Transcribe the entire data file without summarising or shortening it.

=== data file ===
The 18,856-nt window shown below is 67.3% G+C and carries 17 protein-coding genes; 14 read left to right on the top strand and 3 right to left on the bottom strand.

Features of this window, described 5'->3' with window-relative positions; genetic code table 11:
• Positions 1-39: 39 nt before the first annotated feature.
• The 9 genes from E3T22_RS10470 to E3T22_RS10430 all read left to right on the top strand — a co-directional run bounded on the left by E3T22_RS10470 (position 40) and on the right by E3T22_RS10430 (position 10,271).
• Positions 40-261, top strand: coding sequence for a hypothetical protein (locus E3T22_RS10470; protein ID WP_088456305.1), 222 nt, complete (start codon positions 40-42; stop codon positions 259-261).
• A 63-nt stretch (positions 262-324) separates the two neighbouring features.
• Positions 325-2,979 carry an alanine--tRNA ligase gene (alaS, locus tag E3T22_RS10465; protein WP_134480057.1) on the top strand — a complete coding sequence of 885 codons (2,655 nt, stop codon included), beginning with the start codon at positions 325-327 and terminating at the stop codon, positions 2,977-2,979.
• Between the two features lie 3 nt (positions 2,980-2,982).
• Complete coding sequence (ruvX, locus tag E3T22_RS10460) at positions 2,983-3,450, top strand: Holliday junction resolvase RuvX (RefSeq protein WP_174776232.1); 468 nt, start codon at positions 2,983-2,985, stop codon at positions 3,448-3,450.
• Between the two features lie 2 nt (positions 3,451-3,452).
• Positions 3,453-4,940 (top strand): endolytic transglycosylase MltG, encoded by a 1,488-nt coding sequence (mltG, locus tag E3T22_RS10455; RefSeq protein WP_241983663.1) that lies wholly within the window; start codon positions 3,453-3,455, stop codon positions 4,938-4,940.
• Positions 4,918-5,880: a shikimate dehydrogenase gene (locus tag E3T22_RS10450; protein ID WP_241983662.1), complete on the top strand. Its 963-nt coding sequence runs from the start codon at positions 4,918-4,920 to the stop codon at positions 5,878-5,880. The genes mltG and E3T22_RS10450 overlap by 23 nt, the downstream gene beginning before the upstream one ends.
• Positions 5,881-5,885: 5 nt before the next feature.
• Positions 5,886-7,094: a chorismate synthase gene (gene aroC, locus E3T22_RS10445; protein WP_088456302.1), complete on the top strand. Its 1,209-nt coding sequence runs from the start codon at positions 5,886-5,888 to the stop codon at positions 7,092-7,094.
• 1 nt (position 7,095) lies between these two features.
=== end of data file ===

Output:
The 18,856-nt window shown below is 67.3% G+C and carries 17 protein-coding genes; 14 read left to right on the top strand and 3 right to left on the bottom strand.

Features of this window, described 5'->3' with window-relative positions; genetic code table 11:
• Positions 1-39: 39 nt before the first annotated feature.
• The 9 genes from E3T22_RS10470 to E3T22_RS10430 all read left to right on the top strand — a co-directional run bounded on the left by E3T22_RS10470 (position 40) and on the right by E3T22_RS10430 (position 10,271).
• Positions 40-261, top strand: coding sequence for a hypothetical protein (locus E3T22_RS10470; protein ID WP_088456305.1), 222 nt, complete (start codon positions 40-42; stop codon positions 259-261).
• A 63-nt stretch (positions 262-324) separates the two neighbouring features.
• Positions 325-2,979 carry an alanine--tRNA ligase gene (alaS, locus tag E3T22_RS10465; protein WP_134480057.1) on the top strand — a complete coding sequence of 885 codons (2,655 nt, stop codon included), beginning with the start codon at positions 325-327 and terminating at the stop codon, positions 2,977-2,979.
• Between the two features lie 3 nt (positions 2,980-2,982).
• Complete coding sequence (ruvX, locus tag E3T22_RS10460) at positions 2,983-3,450, top strand: Holliday junction resolvase RuvX (RefSeq protein WP_174776232.1); 468 nt, start codon at positions 2,983-2,985, stop codon at positions 3,448-3,450.
• Between the two features lie 2 nt (positions 3,451-3,452).
• Positions 3,453-4,940 (top strand): endolytic transglycosylase MltG, encoded by a 1,488-nt coding sequence (mltG, locus tag E3T22_RS10455; RefSeq protein WP_241983663.1) that lies wholly within the window; start codon positions 3,453-3,455, stop codon positions 4,938-4,940.
• Positions 4,918-5,880: a shikimate dehydrogenase gene (locus tag E3T22_RS10450; protein ID WP_241983662.1), complete on the top strand. Its 963-nt coding sequence runs from the start codon at positions 4,918-4,920 to the stop codon at positions 5,878-5,880. The genes mltG and E3T22_RS10450 overlap by 23 nt, the downstream gene beginning before the upstream one ends.
• Positions 5,881-5,885: 5 nt before the next feature.
• Positions 5,886-7,094: a chorismate synthase gene (gene aroC, locus E3T22_RS10445; protein WP_088456302.1), complete on the top strand. Its 1,209-nt coding sequence runs from the start codon at positions 5,886-5,888 to the stop codon at positions 7,092-7,094.
• 1 nt (position 7,095) lies between these two features.